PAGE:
After the events of Chemnitz the topic was of course of high interest in AEGEE-Dresden. Luckily however, our group consists of very energetic, active members interested in politics, thus the decision was easily made that we had to take a stand against these nationalistic movements, as we already did against the so called PEGIDA group in Dresden, too. As a conclusion, including myself, we found very fast a few individuals who wanted to work on the statement, which we published on our website in September.
Something that I noticed after getting active on the European level of AEGEE was that on quite a few parts we are not as far as we might think. There are still many issues that we must tackle within our organization, too. First approaches were made when the Safe Person Project (SPP) was called to life, in order to ensure a safe environment for every member in our events. This project is growing bigger and bigger (recently SMASH was also finally founded) and I believe it will hit AEGEE big time this year. From ERWG’s side, I am also supporting the SPP team, since opposing sexual harassment is one of my key goals as an AEGEE member. That there are still many occasions where we can’t ensure a comfortable and inclusive sphere for all our members, is something me and my WG want to help changing during our term.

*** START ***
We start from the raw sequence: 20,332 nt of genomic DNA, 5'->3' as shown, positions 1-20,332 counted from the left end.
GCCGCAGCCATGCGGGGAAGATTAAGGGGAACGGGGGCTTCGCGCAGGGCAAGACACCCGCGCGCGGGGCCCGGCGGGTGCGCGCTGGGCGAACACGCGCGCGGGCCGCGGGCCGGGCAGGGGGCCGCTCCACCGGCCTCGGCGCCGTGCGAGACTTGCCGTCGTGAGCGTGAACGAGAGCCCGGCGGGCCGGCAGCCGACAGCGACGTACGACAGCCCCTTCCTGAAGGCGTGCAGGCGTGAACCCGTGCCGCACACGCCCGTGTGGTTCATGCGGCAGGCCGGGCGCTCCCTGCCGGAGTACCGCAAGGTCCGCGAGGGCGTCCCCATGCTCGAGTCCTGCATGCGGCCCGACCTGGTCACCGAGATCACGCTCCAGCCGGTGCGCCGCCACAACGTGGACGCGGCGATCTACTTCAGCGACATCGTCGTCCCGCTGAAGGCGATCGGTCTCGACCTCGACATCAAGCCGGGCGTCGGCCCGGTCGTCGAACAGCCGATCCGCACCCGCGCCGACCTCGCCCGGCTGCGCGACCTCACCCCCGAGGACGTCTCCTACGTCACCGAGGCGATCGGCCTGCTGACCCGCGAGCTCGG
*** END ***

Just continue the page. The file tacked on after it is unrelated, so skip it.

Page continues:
What impact have your activities made? Is there any particular image of Europe that ERWG members wish to attain?
As someone who studied Social Science, I’d say that the real impact is only very hardly measurable (haha). However, I still believe that with each and every action, with each and every voice, we might be able to make a change. I believe that bringing the topics up, taking a stand and having a debate is the first step to make a real impact. Broadening the minds of our members, making Equal Rights more present on our Agenda, these are the goals I share with my fellow amazing WG members. I sincerely hope that this focus stays essential in the Strategic Plan of AEGEE in the next period after 2020, too. Finally, all the ERWG and me are striving for a democratic, diverse and borderless Europe, too. [smiling]